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By Sharne Wolff
The first thing you need to know about Hany Armanious’s We go out inside is that all you see before you is not quite what you get. Displayed at Roslyn Oxley9 on a number of plinths are various ordinary ‘readymade’ objects, many of them transparent – a lamp, plastic items, drinking glasses, lunch boxes, light bulbs – composed in all manner of arrangements that, at least at first, don’t make a whole lot of sense. Just like magic every object in the show is an almost perfect facsimile of the real thing including any faults. The more flawlessly cast an imperfection, the more accomplished it becomes. Although they would normally be passed over as an adjunct to the ‘art’ Armanious’s plinths are crucial in this show. The plinth plays the dual role of elevating the artist’s choice of quotidian objects into art and simultaneously joining them in this new realm. The majority are cast from polyurethane resin (from the original in transparent plastic and paper) with a couple more constructed as bare frames. In the latter case, the readymade arrangement sits on the base and just above the floor.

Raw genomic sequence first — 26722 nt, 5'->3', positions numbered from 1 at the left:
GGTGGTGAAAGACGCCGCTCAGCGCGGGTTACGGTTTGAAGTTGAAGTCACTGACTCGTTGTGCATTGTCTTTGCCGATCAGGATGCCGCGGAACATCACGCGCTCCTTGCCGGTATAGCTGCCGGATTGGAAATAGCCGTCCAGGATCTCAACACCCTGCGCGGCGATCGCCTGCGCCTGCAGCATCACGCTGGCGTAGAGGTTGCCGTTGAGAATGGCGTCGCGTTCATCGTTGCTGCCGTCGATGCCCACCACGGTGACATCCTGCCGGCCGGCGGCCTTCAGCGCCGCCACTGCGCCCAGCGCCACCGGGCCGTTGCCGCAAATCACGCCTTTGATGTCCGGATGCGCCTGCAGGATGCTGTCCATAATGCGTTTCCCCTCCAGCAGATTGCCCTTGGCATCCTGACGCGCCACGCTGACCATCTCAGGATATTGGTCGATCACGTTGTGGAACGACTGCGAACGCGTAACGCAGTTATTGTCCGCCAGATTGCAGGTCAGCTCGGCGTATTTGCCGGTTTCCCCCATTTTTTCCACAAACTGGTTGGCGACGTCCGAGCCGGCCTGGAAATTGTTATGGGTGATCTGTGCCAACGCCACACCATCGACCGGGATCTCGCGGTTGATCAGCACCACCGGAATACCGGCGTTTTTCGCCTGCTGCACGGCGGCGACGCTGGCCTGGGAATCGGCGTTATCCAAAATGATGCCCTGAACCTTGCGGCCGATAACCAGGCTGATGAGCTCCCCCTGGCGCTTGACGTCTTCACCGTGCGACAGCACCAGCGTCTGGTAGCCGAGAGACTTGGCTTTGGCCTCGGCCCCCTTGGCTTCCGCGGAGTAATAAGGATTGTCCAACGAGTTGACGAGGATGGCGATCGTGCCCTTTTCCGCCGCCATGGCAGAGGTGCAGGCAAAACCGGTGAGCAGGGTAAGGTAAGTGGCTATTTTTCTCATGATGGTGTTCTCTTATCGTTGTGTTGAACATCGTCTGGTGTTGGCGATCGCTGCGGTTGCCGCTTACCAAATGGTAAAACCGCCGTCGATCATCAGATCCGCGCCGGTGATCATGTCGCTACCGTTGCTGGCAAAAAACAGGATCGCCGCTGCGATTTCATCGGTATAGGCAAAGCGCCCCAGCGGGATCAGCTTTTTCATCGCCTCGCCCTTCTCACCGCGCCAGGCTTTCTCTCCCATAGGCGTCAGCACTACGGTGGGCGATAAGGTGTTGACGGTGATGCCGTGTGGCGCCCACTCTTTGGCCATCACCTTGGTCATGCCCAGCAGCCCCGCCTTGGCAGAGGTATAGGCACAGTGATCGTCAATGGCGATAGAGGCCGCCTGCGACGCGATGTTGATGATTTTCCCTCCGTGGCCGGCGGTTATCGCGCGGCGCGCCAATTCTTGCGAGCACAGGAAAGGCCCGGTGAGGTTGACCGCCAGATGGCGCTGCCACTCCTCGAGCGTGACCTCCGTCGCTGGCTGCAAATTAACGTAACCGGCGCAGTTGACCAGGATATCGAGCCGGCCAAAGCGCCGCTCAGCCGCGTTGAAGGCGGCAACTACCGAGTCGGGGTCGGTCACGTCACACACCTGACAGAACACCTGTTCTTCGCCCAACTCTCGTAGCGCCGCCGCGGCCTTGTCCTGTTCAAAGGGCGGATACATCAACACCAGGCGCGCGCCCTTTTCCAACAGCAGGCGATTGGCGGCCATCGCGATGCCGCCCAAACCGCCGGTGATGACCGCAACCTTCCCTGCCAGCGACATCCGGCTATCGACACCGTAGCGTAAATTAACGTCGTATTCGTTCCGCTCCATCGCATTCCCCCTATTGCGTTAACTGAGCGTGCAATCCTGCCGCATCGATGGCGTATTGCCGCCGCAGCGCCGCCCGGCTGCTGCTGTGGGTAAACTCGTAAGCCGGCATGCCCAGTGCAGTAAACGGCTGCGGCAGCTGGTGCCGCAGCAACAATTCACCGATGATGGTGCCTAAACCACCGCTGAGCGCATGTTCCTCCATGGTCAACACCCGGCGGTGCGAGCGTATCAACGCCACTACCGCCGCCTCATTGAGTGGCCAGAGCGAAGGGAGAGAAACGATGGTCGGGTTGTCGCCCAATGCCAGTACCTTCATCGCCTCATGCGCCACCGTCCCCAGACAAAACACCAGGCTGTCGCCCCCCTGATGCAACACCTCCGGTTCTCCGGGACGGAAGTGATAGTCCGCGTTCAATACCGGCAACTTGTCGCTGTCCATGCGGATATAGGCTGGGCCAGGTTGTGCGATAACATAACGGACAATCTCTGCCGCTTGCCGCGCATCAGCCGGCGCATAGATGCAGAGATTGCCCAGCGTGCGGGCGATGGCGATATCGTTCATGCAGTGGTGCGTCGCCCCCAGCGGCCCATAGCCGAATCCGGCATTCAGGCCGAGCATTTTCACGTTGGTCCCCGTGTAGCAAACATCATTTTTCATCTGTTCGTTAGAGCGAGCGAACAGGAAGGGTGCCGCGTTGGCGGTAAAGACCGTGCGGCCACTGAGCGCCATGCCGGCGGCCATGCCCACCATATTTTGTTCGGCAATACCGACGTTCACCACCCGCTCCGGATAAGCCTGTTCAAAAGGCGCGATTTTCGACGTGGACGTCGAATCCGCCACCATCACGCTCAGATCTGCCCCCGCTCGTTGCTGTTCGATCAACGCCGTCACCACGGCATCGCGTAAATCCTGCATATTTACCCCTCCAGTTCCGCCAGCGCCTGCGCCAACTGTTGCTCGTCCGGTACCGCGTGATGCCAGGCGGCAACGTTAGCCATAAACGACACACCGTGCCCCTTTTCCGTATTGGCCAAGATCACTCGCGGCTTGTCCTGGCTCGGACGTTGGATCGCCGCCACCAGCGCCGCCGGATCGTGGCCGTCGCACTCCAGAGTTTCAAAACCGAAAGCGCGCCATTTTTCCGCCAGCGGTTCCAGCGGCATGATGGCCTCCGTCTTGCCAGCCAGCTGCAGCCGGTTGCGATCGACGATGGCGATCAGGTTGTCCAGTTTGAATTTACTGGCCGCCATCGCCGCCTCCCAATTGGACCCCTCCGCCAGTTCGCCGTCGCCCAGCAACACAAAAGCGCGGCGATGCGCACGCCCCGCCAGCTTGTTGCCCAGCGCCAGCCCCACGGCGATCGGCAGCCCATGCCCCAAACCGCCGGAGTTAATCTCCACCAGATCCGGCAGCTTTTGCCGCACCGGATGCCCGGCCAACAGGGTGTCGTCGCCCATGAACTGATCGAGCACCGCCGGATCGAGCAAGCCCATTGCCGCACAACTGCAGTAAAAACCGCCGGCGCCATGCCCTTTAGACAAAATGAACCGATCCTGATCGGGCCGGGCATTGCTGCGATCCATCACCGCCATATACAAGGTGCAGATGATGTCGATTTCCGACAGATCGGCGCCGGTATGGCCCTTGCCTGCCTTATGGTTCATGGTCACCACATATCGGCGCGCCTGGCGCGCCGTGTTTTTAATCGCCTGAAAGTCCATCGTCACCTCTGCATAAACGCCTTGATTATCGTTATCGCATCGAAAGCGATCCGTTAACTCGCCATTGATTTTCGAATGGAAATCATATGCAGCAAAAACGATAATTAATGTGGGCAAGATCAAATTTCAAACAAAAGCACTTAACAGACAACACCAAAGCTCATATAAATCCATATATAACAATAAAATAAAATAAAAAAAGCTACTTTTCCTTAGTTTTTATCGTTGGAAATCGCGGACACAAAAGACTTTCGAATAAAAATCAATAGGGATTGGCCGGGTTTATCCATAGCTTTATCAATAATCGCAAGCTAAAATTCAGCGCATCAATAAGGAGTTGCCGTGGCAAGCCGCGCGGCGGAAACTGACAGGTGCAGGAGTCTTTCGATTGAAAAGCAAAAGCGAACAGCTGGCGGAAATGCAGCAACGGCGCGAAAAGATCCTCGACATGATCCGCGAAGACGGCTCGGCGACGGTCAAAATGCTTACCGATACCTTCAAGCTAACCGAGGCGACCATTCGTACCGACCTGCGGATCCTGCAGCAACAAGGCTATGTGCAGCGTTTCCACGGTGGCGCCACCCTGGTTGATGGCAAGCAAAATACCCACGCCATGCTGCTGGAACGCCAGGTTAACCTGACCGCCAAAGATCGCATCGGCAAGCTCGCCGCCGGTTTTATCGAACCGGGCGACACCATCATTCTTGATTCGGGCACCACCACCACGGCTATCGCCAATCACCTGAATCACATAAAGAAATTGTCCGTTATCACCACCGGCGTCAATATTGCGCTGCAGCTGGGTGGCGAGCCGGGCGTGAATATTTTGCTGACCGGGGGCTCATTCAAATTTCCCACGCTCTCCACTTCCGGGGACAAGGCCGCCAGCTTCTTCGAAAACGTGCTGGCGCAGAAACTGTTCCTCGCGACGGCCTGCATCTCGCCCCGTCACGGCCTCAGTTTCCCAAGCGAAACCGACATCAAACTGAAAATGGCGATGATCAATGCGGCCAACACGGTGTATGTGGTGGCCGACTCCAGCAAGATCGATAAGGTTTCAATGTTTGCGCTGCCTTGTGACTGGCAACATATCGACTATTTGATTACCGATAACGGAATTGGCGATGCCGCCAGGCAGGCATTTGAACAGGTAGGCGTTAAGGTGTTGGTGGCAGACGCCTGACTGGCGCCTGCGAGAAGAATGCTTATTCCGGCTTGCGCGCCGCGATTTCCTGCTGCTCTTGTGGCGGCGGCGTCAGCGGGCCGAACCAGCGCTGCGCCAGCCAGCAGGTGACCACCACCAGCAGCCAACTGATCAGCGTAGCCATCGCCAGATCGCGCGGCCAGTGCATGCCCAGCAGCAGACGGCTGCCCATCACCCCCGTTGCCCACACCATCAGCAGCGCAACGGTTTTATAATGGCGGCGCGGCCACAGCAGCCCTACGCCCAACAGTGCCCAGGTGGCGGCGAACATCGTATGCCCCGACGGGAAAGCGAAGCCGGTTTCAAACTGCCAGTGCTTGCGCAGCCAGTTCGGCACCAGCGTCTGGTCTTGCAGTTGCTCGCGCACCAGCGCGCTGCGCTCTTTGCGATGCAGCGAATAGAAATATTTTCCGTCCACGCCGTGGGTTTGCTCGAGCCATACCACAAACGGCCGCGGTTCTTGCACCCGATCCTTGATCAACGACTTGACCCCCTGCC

Like Marcel Duchamp, who famously removed the distinction between goods of mass production and art, Armanious says he’s indifferent to good or bad taste in his selection of objects or their arrangement. Rather than appearance or aesthetic, the weight-bearing capacity of the support informs his choice. While Duchamp’s legacy means that anything can become art, Armanious says he’s attempting to transform “reality into a toy”.
Until August 3
Roslyn Oxley9, Paddington
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